by Howard Israel and Henry Grix
The enemies of the LGBT community are so many, so well organized and so amply funded that our own LGBT organizations need all the support we can muster. With increasing concern and dismay, we have read recent impassioned columns in BTL that describe Affirmations as a fatally flawed and racist organization. In the wake of the passage of the constitutional ban on affirmative action, it remains clear that racism continues to plague our state and country, and these charges of racism against Affirmations demand our attention. People of color and white people, whether LGBT or straight, have vastly different life experiences, and this controversy exposes the differences that arise due to racial divisions.
In evaluating the controversy, however, it should be noted that Affirmations is a refuge from the storm and a pathway for growth for many members of our LGBT community. Week in, week out, individuals of diverse races, ages, genders and cultural and social backgrounds utilize the services of Affirmations. Affirmations is not – and cannot be – all things to all people, but it means a great deal to a great number of people in our community. Although some characterize Affirmations as racist and worthless, others intentionally seek out Affirmations as a vital lifeline.
Can this gap be bridged, and, if so, how? Between 2000-2004, a discussion group called Race Matters existed with the goal of opening a frank and constructive dialogue between LGBT people of different races and genders. The founding members aimed to build a diverse, trusting and respectful group that could safely explore potentially explosive and complicated topics in a safe, non-judgmental setting. Given the history of racism and sexism in the LGBT community and our history of troubled interracial communication, we were both hopeful about, and daunted by our lofty mission.
During early Race Matters discussions, some members voiced complaints about particular local LGBT organizations and about how those organizations approached the issue of race. Although it was important to express and to hear these concerns, Race Matters participants who supported the organizations under discussion were hurt or angered by charges that they regarded as misleading or false. Members recognized that attacking specific groups was detrimental to the overall value of the discussions. After all, organizations can mean different things to different people. One person may benefit greatly from an organization with which another person may have genuine difficulties. As a result, Race Matters members agreed to discuss examples of institutional racism but to refrain from targeting specific organizations. If we allowed our discussions to lapse into gossip and vilification, we would not do ourselves or the community any beneficial service.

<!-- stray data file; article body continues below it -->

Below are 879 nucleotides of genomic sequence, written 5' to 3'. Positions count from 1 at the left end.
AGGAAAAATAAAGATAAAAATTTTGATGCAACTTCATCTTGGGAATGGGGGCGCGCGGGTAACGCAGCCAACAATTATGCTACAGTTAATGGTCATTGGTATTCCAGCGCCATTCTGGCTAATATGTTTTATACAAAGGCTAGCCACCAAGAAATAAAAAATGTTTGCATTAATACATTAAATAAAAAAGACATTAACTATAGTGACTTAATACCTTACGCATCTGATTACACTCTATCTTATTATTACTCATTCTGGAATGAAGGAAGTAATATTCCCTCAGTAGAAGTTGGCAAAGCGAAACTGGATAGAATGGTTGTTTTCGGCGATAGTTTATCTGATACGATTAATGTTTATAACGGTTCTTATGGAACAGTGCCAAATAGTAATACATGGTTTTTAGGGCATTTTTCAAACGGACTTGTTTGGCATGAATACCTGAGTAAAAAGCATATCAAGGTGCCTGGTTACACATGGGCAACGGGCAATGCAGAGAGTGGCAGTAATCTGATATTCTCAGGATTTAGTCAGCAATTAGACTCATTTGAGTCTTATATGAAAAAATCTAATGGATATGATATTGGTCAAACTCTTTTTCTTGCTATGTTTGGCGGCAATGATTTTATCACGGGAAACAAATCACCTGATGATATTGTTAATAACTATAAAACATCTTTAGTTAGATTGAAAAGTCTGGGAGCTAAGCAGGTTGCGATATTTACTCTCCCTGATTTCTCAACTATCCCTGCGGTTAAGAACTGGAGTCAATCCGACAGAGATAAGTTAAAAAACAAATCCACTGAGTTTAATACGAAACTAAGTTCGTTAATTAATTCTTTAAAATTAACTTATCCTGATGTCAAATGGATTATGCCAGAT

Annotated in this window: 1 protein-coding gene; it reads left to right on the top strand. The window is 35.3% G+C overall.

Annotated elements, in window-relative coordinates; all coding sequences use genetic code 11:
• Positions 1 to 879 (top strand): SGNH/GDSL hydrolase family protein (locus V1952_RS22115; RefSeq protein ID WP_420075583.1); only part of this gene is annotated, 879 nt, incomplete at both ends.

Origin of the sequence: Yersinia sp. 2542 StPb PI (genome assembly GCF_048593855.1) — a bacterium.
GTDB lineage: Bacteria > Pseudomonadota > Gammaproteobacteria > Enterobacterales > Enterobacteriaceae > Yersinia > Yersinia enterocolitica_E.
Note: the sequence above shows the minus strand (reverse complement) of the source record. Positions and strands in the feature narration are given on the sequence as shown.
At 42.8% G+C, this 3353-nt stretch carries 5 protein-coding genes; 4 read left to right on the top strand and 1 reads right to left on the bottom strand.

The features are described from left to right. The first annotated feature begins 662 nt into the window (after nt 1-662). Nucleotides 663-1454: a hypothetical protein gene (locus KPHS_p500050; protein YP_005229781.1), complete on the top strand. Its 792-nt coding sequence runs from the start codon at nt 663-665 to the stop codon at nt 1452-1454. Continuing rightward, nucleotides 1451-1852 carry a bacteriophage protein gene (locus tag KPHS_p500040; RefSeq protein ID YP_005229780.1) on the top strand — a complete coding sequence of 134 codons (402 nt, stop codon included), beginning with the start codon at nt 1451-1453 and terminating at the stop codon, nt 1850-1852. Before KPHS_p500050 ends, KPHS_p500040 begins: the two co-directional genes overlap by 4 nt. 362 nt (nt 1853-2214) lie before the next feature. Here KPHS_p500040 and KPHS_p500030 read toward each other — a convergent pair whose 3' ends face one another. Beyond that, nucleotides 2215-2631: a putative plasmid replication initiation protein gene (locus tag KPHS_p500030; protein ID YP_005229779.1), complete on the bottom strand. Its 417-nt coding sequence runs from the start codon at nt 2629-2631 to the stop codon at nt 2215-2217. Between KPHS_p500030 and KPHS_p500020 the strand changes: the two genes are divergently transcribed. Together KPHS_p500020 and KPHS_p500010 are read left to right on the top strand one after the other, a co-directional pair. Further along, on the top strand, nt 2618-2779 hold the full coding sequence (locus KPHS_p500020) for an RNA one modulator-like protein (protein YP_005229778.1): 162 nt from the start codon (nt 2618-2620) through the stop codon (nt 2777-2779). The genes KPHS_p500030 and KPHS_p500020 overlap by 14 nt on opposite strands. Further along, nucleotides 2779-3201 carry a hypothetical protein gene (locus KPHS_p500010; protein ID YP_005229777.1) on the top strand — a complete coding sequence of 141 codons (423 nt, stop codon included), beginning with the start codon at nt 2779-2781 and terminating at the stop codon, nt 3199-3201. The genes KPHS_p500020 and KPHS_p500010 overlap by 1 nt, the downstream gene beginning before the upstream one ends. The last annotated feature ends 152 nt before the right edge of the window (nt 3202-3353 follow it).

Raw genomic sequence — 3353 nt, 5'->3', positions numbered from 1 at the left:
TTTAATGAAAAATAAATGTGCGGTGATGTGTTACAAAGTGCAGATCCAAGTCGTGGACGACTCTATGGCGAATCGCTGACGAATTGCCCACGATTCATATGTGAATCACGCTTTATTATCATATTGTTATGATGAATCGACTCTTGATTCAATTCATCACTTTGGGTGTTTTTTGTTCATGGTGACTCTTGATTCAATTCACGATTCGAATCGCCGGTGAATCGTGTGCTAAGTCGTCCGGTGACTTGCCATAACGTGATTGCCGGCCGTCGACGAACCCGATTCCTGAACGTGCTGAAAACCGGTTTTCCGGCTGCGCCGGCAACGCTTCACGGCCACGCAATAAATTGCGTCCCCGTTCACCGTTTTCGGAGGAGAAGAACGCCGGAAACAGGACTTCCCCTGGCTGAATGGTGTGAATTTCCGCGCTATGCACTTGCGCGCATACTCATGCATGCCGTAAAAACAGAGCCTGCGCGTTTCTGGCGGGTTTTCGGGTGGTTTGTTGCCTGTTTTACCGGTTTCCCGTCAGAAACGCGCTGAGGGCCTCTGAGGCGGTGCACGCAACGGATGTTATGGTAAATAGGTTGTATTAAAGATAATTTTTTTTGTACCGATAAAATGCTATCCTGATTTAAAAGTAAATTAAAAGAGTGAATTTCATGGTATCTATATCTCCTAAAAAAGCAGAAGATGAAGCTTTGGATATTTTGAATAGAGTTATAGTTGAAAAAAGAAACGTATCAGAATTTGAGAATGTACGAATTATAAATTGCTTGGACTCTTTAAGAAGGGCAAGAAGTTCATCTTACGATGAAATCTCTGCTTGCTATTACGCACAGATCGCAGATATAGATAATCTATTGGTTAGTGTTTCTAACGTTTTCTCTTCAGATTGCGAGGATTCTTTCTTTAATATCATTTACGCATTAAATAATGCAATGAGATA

Several years ago, Torrie Osborn, then Executive Director of the National Gay and Lesbian Task Force, came to Detroit to address community activists. In response to a question about why lesbian and gay people are sometimes our own worst enemies, Osborn identified the phenomenon of “horizontal aggression”. By “horizontal aggression”, she referred to the infighting that too often weakens relatively powerless minority groups. Horizontal aggression occurs when people within an oppressed group attack other members within the same group rather than seek common ground to fight the forces that keep the entire minority group oppressed.
Our LGBT community cannot afford to squander our meager resources, financial and human, on horizontal aggression if we expect to win full social and legal equality. We all have a civic duty to join and to invest our energies and resources in those organizations that reflect our values and interests. Each and every LGBT group – including Affirmations Lesbian/Gay Community Center and Karibu House Community Center for LGBT Persons of Color – is starving for additional committed volunteers and donors. If members of an organization disagree with the course that the organization is taking, they may express their concerns, but we have a corresponding obligation to strengthen the organizations that have the most meaning to us. Imagine how much stronger our entire community would be if the passion devoted to the Affirmations controversy instead were channeled into building and empowering our organizations and creating workable alliances. It is in our mutual interest as LGBT citizens to contribute our individual and collective talents to our common struggle against those who seek to oppress us all.